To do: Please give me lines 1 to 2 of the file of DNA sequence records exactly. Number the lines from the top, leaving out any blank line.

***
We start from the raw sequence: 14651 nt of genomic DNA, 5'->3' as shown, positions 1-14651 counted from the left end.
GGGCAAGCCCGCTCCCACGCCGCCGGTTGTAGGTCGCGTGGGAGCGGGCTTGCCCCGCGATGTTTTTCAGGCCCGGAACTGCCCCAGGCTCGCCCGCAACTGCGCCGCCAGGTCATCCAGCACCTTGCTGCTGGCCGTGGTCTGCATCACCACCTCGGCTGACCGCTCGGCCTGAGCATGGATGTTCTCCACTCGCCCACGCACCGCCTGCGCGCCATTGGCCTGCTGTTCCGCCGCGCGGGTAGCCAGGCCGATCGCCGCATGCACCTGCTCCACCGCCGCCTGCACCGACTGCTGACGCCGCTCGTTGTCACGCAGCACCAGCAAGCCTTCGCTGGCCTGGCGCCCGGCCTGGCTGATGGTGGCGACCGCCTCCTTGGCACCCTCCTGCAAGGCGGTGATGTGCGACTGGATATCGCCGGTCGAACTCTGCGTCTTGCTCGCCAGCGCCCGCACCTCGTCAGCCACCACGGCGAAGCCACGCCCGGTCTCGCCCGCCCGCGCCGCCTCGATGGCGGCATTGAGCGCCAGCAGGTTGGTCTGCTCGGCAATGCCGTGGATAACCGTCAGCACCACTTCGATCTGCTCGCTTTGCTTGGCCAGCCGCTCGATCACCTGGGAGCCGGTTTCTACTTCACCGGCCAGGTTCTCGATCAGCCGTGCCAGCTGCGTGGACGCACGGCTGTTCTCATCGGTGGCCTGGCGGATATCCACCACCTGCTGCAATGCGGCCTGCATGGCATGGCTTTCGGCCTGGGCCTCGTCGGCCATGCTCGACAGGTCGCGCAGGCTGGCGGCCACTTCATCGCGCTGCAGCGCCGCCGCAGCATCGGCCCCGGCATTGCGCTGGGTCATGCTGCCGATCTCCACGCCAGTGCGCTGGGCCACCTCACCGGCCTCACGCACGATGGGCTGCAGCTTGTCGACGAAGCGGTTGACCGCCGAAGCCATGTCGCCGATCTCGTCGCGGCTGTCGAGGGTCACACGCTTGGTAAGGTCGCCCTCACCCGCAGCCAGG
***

We start from the raw sequence: 14651 nt of genomic DNA, 5'->3' as shown, positions 1-14651 counted from the left end.
GGGCAAGCCCGCTCCCACGCCGCCGGTTGTAGGTCGCGTGGGAGCGGGCTTGCCCCGCGATGTTTTTCAGGCCCGGAACTGCCCCAGGCTCGCCCGCAACTGCGCCGCCAGGTCATCCAGCACCTTGCTGCTGGCCGTGGTCTGCATCACCACCTCGGCTGACCGCTCGGCCTGAGCATGGATGTTCTCCACTCGCCCACGCACCGCCTGCGCGCCATTGGCCTGCTGTTCCGCCGCGCGGGTAGCCAGGCCGATCGCCGCATGCACCTGCTCCACCGCCGCCTGCACCGACTGCTGACGCCGCTCGTTGTCACGCAGCACCAGCAAGCCTTCGCTGGCCTGGCGCCCGGCCTGGCTGATGGTGGCGACCGCCTCCTTGGCACCCTCCTGCAAGGCGGTGATGTGCGACTGGATATCGCCGGTCGAACTCTGCGTCTTGCTCGCCAGCGCCCGCACCTCGTCAGCCACCACGGCGAAGCCACGCCCGGTCTCGCCCGCCCGCGCCGCCTCGATGGCGGCATTGAGCGCCAGCAGGTTGGTCTGCTCGGCAATGCCGTGGATAACCGTCAGCACCACTTCGATCTGCTCGCTTTGCTTGGCCAGCCGCTCGATCACCTGGGAGCCGGTTTCTACTTCACCGGCCAGGTTCTCGATCAGCCGTGCCAGCTGCGTGGACGCACGGCTGTTCTCATCGGTGGCCTGGCGGATATCCACCACCTGCTGCAATGCGGCCTGCATGGCATGGCTTTCGGCCTGGGCCTCGTCGGCCATGCTCGACAGGTCGCGCAGGCTGGCGGCCACTTCATCGCGCTGCAGCGCCGCCGCAGCATCGGCCCCGGCATTGCGCTGGGTCATGCTGCCGATCTCCACGCCAGTGCGCTGGGCCACCTCACCGGCCTCACGCACGATGGGCTGCAGCTTGTCGACGAAGCGGTTGACCGCCGAAGCCATGTCGCCGATCTCGTCGCGGCTGTCGAGGGTCACACGCTTGGTAAGGTCGCCCTCACCCGCAGCCAGG